have you thought about grad school?

Maverick

Diamond Member
Jun 14, 2000
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After working just 3 months after graduating I've started thinking about grad school. My GPA sucked in undergrad so I don't know if I have a prayer of getting into a good graduate school. Anyone else thinking about going back?
 
Jan 9, 2002
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I'm graduating in May (I hope) and am most likely going to do grad school. Only problem is that the business school I want to get my MBA at requires 3-5 years of work experience.
 

LordJezo

Banned
May 16, 2001
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I am a senior now and my parents keep bugging me to go take my GREs and apply to schools in case I don't get a job.

I am really not sure what to do about that.. I suppose I will find out about taking the tests for econ grad school and see what happens..

I personally don't really want to go on for a master's degree, but if the job market is as bad as it is for CS people now, I guess I might as well.
 

SerraYX

Golden Member
Jan 8, 2001
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Originally posted by: axelfox
i'm in law school right now..and sometimes regret it :(
Why? Difficult?

I've always either planned on going into medical school or graduate school for chemistry if the former doesn't work out.
 

MomAndSkoorbaby

Diamond Member
May 6, 2001
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After I have two solid years of experience, I plan on going back to school for my third degree...a masters degree! Then I am going to suck it up and eventually do a PhD as well. I have great plans. I am a real sucker for school....:)
 

vetteguy

Diamond Member
Sep 12, 2001
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I'm two-thirds done with grad school right now, and it's cake compared to undergrad. Basically just put in your time, do a few presentations here and there, and you get all A's and a degree.
 

rh71

No Lifer
Aug 28, 2001
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I'm not about to quit my full-time job anytime soon... so if I'm going to do grad school, it'll have to be after work a few days out of the week. I say fvck that. ;) If I couldn't find a full-time job after school, then maybe I could've went right into full-time grad school for a quickie.
 

Jzero

Lifer
Oct 10, 1999
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I'm only 1 year out from undergrad and I'm still too pissed off to go back, but I will soon.
 

Drekce

Golden Member
Sep 29, 2000
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I'm signed up to take my GRE on the 30th. I plan on starting grad school in January. I just graduated in August (Computer Engineering), but my company is paying for school so I figured I might as well start now. A masters degree is pretty much required for me to get anywhere high in my company. I plan on getting a masters in Intelligent Systems.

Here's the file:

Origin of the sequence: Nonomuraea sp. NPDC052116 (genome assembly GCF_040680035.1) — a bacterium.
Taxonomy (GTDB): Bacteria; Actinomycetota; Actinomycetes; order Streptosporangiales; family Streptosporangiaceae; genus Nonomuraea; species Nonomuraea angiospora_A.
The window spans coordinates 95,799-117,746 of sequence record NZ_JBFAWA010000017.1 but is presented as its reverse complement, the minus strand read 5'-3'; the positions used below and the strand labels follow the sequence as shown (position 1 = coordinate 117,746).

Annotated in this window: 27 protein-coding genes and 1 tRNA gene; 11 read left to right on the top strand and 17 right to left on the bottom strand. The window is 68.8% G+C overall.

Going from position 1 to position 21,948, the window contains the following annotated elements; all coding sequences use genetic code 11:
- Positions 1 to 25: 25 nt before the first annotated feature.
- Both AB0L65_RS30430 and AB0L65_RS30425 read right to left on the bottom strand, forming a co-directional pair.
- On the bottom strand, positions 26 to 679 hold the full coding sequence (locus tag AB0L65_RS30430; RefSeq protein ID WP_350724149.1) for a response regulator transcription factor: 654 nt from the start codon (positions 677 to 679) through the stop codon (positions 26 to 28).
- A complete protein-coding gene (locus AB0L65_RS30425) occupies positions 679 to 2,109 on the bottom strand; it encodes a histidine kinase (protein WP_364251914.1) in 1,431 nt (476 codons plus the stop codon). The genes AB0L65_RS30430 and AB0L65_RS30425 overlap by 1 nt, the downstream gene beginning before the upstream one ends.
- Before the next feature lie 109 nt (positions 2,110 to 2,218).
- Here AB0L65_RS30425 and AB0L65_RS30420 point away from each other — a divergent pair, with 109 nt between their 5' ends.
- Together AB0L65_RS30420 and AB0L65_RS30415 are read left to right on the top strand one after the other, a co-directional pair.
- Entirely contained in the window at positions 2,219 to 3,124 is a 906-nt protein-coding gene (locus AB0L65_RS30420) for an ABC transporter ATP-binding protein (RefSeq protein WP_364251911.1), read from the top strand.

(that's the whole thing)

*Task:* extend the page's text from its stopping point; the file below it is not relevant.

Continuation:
SpongeBob

Platinum Member
Jan 16, 2001
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I'm planning on doing it, but I don't graduate from undergrad until December 21st and most grad school applications are due around January 15th so it will be pretty tight. I have pretty good GPA (~3.8) and I signed up to take the GRE in october so hopefully i will be able to get into my #1 choice (UCSD)
 

Jfur

Diamond Member
Jul 9, 2001
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After working 4 years I went back and got my master's, worked another year, and then went back for the Ph.D. (which I am now completing). I would recommend NOT going unless you really WANT to and have a clear rationale and objectives. You'll need to articulate those for your statement of objectives (application documents) anyway, so it's a good time to sit down and think about the tradeoffs, both positive and negative, and what your short- and long-term goals are :)
 

Maverick

Diamond Member
Jun 14, 2000
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I probably won't go back for a while...at least 1 or 2 years. But I'll probably go back and get a Computer Engineering masters. I think hardware is more interesting (probably why I'm at AT).

How important is a graduate degree as far as advancement in the professional world?
 

Jfur

Diamond Member
Jul 9, 2001
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Originally posted by: Shiva112
I probably won't go back for a while...at least 1 or 2 years. But I'll probably go back and get a Computer Engineering masters. I think hardware is more interesting (probably why I'm at AT).

How important is a graduate degree as far as advancement in the professional world?
In the long term it can really help increase your salary (but consider opportunity costs). The ideal situation is one where your company pays you to go to grad school or at least covers the costs. For example, a colleague of mine was been sponsored by her company to get her Ph.D. in CS at UCSD.

 

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